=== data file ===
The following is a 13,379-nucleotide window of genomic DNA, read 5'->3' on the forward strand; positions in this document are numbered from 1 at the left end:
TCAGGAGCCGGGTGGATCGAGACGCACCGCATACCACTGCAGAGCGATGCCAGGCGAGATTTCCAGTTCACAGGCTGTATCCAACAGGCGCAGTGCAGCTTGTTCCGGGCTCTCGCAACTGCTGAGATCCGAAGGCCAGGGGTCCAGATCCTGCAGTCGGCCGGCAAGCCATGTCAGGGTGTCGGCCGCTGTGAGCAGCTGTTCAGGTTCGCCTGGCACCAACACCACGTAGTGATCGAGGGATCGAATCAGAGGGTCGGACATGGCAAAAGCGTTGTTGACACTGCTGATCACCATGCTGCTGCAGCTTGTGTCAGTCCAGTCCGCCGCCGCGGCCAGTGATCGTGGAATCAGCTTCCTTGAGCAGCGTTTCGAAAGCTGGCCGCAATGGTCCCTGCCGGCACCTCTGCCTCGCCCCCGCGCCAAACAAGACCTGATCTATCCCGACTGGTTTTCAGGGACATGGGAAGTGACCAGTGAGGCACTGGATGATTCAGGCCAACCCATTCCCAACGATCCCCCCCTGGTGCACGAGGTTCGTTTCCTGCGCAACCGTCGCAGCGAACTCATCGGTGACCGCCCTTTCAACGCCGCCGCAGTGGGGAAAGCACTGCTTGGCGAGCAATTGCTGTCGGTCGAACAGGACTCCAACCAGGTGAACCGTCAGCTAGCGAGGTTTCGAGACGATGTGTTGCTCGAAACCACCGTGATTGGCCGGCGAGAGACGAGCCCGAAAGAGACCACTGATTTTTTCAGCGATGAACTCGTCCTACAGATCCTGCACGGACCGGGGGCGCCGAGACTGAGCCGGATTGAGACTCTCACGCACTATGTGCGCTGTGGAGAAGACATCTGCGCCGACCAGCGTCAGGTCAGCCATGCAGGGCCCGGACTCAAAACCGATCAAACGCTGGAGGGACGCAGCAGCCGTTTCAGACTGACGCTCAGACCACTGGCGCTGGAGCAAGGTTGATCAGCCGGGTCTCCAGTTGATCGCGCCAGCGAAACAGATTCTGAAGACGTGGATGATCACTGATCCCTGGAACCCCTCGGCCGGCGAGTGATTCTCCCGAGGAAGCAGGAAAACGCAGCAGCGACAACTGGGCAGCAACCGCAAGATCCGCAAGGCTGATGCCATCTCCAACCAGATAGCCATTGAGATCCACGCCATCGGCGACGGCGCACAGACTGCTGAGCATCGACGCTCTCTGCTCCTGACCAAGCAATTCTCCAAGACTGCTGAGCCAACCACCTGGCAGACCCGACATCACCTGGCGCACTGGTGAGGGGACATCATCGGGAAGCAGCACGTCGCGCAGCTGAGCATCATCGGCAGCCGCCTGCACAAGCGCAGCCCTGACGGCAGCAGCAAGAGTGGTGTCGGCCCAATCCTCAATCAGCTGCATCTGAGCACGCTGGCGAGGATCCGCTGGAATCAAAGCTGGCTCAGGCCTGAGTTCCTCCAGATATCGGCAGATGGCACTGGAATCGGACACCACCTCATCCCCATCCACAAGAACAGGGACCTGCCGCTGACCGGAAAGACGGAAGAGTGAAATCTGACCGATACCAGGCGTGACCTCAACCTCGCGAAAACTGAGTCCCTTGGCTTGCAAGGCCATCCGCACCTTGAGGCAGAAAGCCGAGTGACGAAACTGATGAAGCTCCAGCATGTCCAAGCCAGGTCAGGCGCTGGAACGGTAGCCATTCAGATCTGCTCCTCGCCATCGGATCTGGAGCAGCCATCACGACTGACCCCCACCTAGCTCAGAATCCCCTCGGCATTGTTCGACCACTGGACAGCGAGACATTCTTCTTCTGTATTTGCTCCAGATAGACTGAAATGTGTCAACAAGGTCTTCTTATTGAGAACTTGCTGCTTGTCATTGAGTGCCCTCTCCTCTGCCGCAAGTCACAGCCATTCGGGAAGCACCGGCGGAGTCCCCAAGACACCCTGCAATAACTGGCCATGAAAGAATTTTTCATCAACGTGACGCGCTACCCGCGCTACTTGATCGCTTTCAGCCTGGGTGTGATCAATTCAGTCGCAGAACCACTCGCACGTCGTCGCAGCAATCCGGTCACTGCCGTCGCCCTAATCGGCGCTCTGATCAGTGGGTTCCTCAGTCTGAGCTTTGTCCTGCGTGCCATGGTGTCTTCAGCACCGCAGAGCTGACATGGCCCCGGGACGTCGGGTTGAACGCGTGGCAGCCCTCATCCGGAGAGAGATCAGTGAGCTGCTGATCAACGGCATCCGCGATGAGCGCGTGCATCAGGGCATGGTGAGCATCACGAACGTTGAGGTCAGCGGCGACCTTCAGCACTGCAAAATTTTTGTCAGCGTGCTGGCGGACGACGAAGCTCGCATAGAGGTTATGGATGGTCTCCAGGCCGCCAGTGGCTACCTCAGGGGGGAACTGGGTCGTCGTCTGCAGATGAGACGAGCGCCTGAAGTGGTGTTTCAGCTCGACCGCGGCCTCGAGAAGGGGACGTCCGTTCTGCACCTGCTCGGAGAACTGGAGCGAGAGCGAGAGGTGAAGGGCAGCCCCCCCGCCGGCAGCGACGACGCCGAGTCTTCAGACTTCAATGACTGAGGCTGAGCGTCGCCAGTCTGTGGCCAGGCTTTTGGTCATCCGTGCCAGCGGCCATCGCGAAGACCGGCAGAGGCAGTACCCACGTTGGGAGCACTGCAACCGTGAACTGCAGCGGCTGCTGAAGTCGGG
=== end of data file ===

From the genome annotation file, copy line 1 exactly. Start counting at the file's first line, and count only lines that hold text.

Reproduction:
The following is a 13,379-nucleotide window of genomic DNA, read 5'->3' on the forward strand; positions in this document are numbered from 1 at the left end: